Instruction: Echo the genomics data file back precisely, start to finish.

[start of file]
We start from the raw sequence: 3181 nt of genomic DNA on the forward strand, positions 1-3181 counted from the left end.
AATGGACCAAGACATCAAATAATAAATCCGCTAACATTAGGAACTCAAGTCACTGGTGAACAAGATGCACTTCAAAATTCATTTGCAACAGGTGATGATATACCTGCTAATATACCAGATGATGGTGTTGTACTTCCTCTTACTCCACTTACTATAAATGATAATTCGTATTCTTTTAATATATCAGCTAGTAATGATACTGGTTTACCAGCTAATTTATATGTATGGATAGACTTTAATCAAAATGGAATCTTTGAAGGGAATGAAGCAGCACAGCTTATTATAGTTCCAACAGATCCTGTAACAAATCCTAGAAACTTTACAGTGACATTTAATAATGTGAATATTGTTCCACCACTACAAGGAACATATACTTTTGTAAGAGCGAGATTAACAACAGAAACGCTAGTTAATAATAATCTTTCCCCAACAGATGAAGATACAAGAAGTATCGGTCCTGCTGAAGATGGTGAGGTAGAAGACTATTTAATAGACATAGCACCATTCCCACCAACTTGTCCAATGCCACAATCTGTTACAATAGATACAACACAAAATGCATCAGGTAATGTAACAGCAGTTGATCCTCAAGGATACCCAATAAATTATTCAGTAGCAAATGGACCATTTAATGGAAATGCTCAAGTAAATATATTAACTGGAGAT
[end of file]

We start from the raw sequence: 3181 nt of genomic DNA on the forward strand, positions 1-3181 counted from the left end.
AATGGACCAAGACATCAAATAATAAATCCGCTAACATTAGGAACTCAAGTCACTGGTGAACAAGATGCACTTCAAAATTCATTTGCAACAGGTGATGATATACCTGCTAATATACCAGATGATGGTGTTGTACTTCCTCTTACTCCACTTACTATAAATGATAATTCGTATTCTTTTAATATATCAGCTAGTAATGATACTGGTTTACCAGCTAATTTATATGTATGGATAGACTTTAATCAAAATGGAATCTTTGAAGGGAATGAAGCAGCACAGCTTATTATAGTTCCAACAGATCCTGTAACAAATCCTAGAAACTTTACAGTGACATTTAATAATGTGAATATTGTTCCACCACTACAAGGAACATATACTTTTGTAAGAGCGAGATTAACAACAGAAACGCTAGTTAATAATAATCTTTCCCCAACAGATGAAGATACAAGAAGTATCGGTCCTGCTGAAGATGGTGAGGTAGAAGACTATTTAATAGACATAGCACCATTCCCACCAACTTGTCCAATGCCACAATCTGTTACAATAGATACAACACAAAATGCATCAGGTAATGTAACAGCAGTTGATCCTCAAGGATACCCAATAAATTATTCAGTAGCAAATGGACCATTTAATGGAAATGCTCAAGTAAATATATTAACTGGAGAT